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Friday, 13 September, 2002, 11:58 GMT 12:58 UK
Greenpeace target nuclear waste ships
The Rainbow Warrior
The Rainbow Warrior is to lead the protest flotilla
An anti-nuclear flotilla is assembling at a north Wales port before it attempts to intercept a shipment of radioactive fuel due to pass through the Irish Sea.

The flotilla is being led by environmental campaigners Greenpeace's flagship vessel, the Rainbow Warrior, and includes vessels from Wales and Ireland.


This shipment represents an industry which is not only financially, but morally, bankrupt

Greenpeace spokeswoman

Rainbow Warrior anchored at Holyhead on Thursday night as campaigners worked out how the flotilla should confront two armed merchant ships en-route from Japan to Barrow in Cumbria.

The ships are part of a purpose-built fleet on a voyage carrying more than 200 kilos of mixed oxide nuclear fuel destined for British Nuclear Fuels Ltd (BNFL) at the Sellafield reprocessing plant.

The cargo has been sent back from Takahama in Japan after safety records at Sellafield, which is operated by BNFL, were exposed as false in 1999.

Up to 20 vessels are due to assemble in Holyhead for the protest, which could take place late on Sunday or early next week.

But Greenpeace campaigners said they do not plan to interfere with the vessels' safe navigation.

Map of Tasman Sea protest site
The ships first saw protest boats in the Tasman Sea

Greenpeace claims the ships are carrying enough plutonium waste to make 50 nuclear bombs, which make them a potential target for terrorists.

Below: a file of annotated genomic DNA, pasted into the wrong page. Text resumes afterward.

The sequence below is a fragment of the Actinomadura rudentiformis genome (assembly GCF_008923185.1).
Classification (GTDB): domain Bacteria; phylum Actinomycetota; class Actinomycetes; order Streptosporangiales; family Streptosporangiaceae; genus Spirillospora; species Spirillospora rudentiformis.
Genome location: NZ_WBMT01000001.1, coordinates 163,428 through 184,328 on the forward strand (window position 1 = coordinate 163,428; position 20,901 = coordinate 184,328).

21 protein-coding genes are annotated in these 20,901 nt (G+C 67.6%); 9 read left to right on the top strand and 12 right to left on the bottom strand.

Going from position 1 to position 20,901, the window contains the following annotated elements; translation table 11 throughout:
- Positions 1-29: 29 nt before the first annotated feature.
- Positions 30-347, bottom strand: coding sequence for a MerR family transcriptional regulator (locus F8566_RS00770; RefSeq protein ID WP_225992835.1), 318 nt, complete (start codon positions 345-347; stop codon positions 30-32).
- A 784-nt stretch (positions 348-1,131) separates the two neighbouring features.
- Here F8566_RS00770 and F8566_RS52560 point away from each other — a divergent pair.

BNFL denies this claim, insisting its cargo includes low-grade plutonium which would be of no use to terrorists.

Greenpeace publicity officer Mhairi Dunlop said: "This shipment represents an industry which is not only financially, but morally, bankrupt.

"We will make sure that the ships, BNFL and the UK Government hear us loud and clear, the Irish Sea must not be a nuclear dumping ground nor a nuclear highway."

On Tuesday, Greenpeace confirmed the location of the two plutonium ships, the Pacific Pintail and Teal, off the west coast of Madeira, in international waters.

Shaun Burrie, Greenpeace
Shaun Burrie: 'Planet at risk'

The vessels have already faced protests by a 50-strong flotilla in the Tasman Sea between Australia and New Zealand after setting out from Japan on 4 July.

Greenpeace said the protest was largely a symbolic one, and that it never expected the ships to stop.

Mixed-oxide fuel is made by reprocessing spent uranium fuel rods from nuclear plants.

The Sellafield plant separates the rods' plutonium radioactive waste from the remaining unused uranium.

Recycled uranium and plutonium is made into ceramic pellets which can be used again in a nuclear power plant.

BNFL said one fingernail-sized pellet could generate as much energy as a ton of coal.

 WATCH/LISTEN
 ON THIS STORY
BBC Wales' Roger Pinney
"The protesters aim to intercept the ships"
BBC Wales' Roger Pinney
"More than a dozen protest boats have gathered so far"
See also:

13 Sep 02 | UK
05 Jul 02 | England
22 Jul 02 | Asia-Pacific
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